Finding Out You Are Wrong, Should Be the Best Feeling.

The human mind is a complex device, but it is not perfect. Everything we learn, we learn through a combination of comparison to previous experiences and then using learned logic techniques to extrapolate new information, which we then can use to compare to already learned information. This is not a simple process, and much of the information we learn is interpreted by filters before being made available to the comparative engines of the brain.

I’m simplifying everything of course, because this is a short blog and I’m an opinion that is based on my own experiences, comparisons and logic.

But simply this process is fraught with potential errors. It’s very easy to learn things which make no sense outside the framework you have already learned.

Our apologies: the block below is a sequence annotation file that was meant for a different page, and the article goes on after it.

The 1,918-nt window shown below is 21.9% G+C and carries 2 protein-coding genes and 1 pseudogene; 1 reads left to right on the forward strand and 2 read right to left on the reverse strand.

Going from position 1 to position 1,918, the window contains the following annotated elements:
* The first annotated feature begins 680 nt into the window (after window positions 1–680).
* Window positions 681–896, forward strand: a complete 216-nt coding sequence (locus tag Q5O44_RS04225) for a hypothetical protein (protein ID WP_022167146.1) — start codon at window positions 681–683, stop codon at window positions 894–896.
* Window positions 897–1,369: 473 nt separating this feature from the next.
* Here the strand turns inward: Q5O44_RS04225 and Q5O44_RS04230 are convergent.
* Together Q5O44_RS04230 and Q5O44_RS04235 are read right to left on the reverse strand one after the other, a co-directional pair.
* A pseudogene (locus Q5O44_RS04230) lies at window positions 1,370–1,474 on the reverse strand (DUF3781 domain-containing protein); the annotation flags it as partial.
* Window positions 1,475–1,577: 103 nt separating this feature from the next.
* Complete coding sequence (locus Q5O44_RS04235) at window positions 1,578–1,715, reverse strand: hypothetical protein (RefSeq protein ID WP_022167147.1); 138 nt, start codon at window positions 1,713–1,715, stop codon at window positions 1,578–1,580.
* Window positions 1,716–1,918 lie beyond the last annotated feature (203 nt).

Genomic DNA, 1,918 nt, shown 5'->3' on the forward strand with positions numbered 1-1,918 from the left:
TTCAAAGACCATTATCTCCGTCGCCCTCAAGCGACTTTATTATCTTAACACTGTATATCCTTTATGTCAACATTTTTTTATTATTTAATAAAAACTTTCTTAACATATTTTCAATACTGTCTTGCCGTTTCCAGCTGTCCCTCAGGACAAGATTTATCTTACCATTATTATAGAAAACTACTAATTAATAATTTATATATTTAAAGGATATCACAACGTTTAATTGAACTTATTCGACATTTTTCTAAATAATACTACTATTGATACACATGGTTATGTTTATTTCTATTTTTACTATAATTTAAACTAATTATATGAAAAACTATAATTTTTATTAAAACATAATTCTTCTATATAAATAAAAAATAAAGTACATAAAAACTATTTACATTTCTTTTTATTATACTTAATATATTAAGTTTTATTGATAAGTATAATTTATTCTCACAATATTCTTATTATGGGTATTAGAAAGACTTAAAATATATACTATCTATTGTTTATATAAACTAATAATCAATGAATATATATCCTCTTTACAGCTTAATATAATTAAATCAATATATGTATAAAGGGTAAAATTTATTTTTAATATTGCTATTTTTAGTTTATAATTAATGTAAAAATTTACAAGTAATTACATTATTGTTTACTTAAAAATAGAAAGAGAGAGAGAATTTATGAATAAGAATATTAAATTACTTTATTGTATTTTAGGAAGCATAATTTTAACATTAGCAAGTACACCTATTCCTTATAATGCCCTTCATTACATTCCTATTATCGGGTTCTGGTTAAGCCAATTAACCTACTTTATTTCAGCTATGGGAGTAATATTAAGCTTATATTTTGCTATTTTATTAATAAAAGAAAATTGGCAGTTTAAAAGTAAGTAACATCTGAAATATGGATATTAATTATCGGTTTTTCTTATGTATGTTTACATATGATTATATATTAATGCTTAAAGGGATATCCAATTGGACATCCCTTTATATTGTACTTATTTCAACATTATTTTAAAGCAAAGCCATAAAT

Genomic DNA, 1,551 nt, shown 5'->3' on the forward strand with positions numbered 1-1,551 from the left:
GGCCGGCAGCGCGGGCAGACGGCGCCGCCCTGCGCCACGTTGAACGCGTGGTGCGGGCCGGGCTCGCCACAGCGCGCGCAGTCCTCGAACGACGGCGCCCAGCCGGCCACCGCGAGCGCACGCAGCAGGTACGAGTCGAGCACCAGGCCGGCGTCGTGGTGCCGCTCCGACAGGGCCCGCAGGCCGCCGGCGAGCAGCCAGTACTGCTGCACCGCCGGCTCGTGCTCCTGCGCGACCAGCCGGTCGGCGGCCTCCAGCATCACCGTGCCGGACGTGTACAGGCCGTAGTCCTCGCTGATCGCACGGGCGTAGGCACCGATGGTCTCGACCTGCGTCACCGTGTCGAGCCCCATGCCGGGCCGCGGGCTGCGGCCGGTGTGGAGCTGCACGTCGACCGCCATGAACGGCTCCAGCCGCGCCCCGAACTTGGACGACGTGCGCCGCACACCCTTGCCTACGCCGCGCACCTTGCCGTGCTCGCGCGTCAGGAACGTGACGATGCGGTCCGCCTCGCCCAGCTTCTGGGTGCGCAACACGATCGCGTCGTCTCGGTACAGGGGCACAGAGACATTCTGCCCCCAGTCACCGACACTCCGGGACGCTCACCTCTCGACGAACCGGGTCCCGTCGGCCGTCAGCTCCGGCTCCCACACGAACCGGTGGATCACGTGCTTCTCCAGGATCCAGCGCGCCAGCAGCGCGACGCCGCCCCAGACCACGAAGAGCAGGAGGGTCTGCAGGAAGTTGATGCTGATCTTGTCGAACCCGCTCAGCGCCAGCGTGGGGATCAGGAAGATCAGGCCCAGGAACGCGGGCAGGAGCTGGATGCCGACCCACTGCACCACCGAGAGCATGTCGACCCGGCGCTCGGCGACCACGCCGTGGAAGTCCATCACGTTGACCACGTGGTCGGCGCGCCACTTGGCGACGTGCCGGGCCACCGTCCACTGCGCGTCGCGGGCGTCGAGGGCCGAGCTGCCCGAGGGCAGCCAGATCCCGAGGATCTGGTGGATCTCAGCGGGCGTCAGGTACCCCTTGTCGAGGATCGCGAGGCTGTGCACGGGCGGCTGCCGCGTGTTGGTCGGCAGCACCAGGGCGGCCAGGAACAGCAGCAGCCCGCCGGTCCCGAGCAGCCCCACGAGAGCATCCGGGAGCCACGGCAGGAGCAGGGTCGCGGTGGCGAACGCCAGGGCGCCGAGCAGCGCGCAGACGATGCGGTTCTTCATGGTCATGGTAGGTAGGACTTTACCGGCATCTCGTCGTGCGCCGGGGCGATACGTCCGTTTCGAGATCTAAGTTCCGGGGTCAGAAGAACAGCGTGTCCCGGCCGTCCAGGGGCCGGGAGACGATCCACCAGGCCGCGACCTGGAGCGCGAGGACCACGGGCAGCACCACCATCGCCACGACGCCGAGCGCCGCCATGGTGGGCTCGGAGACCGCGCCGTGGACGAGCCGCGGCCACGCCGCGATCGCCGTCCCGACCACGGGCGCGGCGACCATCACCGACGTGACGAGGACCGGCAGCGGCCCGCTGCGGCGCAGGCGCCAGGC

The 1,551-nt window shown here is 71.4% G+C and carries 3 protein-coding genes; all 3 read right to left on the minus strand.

When you were a child you were taught many subtle things that were only designed to make your parents lives easier. They may well have not been true. Some of these you will encounter as a child and will cause you to question your earliest beliefs, but some will pass through your experience untested and will become true to you as an adult. If these are then proved to be wrong later in your life, you will have a very hard time deciding what is true.

If you believed Santa Claus was real through to your late teens, it’s very likely you would have a very hard time ever considering that he was not real. Imagine if you had received presents under the tree every year until you were 20, and had absolutely no reason to question where they came from, because no one had ever had that conversation with you. What would it take to then persuade you that it was just a story made up my marketing companies to sell more coke.